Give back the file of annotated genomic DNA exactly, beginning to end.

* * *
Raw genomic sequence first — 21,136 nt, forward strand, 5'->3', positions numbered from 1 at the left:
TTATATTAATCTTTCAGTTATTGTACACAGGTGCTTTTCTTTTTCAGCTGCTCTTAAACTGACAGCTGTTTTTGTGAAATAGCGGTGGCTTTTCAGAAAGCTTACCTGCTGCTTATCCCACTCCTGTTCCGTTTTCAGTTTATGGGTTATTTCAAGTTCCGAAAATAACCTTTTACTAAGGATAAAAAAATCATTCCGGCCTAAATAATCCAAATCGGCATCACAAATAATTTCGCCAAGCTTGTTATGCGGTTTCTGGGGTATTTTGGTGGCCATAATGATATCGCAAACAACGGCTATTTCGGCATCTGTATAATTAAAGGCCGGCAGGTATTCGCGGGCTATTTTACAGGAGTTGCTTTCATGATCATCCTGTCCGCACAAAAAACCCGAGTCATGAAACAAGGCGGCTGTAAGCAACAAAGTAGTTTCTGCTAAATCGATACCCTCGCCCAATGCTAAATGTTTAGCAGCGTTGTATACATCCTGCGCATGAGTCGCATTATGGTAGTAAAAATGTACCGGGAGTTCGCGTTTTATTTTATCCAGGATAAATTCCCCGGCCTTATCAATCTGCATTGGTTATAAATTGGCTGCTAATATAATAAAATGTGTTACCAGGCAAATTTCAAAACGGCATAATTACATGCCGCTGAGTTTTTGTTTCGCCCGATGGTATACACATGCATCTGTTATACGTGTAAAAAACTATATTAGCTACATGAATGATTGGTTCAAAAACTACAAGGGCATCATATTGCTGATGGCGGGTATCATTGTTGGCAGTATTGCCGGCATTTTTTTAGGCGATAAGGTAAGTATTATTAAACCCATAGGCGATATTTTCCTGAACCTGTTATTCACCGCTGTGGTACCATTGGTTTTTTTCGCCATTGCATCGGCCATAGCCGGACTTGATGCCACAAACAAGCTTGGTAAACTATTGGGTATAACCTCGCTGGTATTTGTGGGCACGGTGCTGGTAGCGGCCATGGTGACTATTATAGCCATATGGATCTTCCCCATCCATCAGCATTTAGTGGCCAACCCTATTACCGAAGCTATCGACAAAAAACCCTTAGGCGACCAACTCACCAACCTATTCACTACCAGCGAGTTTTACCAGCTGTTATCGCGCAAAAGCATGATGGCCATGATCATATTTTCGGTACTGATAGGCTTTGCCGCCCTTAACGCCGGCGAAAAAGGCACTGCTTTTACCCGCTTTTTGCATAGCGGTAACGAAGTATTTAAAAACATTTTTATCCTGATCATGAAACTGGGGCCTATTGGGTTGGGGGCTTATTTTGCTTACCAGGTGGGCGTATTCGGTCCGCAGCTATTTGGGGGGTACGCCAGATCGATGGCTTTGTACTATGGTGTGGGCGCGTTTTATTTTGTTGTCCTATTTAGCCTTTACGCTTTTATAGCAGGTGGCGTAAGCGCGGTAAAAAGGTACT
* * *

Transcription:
Raw genomic sequence first — 21,136 nt, forward strand, 5'->3', positions numbered from 1 at the left:
TTATATTAATCTTTCAGTTATTGTACACAGGTGCTTTTCTTTTTCAGCTGCTCTTAAACTGACAGCTGTTTTTGTGAAATAGCGGTGGCTTTTCAGAAAGCTTACCTGCTGCTTATCCCACTCCTGTTCCGTTTTCAGTTTATGGGTTATTTCAAGTTCCGAAAATAACCTTTTACTAAGGATAAAAAAATCATTCCGGCCTAAATAATCCAAATCGGCATCACAAATAATTTCGCCAAGCTTGTTATGCGGTTTCTGGGGTATTTTGGTGGCCATAATGATATCGCAAACAACGGCTATTTCGGCATCTGTATAATTAAAGGCCGGCAGGTATTCGCGGGCTATTTTACAGGAGTTGCTTTCATGATCATCCTGTCCGCACAAAAAACCCGAGTCATGAAACAAGGCGGCTGTAAGCAACAAAGTAGTTTCTGCTAAATCGATACCCTCGCCCAATGCTAAATGTTTAGCAGCGTTGTATACATCCTGCGCATGAGTCGCATTATGGTAGTAAAAATGTACCGGGAGTTCGCGTTTTATTTTATCCAGGATAAATTCCCCGGCCTTATCAATCTGCATTGGTTATAAATTGGCTGCTAATATAATAAAATGTGTTACCAGGCAAATTTCAAAACGGCATAATTACATGCCGCTGAGTTTTTGTTTCGCCCGATGGTATACACATGCATCTGTTATACGTGTAAAAAACTATATTAGCTACATGAATGATTGGTTCAAAAACTACAAGGGCATCATATTGCTGATGGCGGGTATCATTGTTGGCAGTATTGCCGGCATTTTTTTAGGCGATAAGGTAAGTATTATTAAACCCATAGGCGATATTTTCCTGAACCTGTTATTCACCGCTGTGGTACCATTGGTTTTTTTCGCCATTGCATCGGCCATAGCCGGACTTGATGCCACAAACAAGCTTGGTAAACTATTGGGTATAACCTCGCTGGTATTTGTGGGCACGGTGCTGGTAGCGGCCATGGTGACTATTATAGCCATATGGATCTTCCCCATCCATCAGCATTTAGTGGCCAACCCTATTACCGAAGCTATCGACAAAAAACCCTTAGGCGACCAACTCACCAACCTATTCACTACCAGCGAGTTTTACCAGCTGTTATCGCGCAAAAGCATGATGGCCATGATCATATTTTCGGTACTGATAGGCTTTGCCGCCCTTAACGCCGGCGAAAAAGGCACTGCTTTTACCCGCTTTTTGCATAGCGGTAACGAAGTATTTAAAAACATTTTTATCCTGATCATGAAACTGGGGCCTATTGGGTTGGGGGCTTATTTTGCTTACCAGGTGGGCGTATTCGGTCCGCAGCTATTTGGGGGGTACGCCAGATCGATGGCTTTGTACTATGGTGTGGGCGCGTTTTATTTTGTTGTCCTATTTAGCCTTTACGCTTTTATAGCAGGTGGCGTAAGCGCGGTAAAAAGGTACT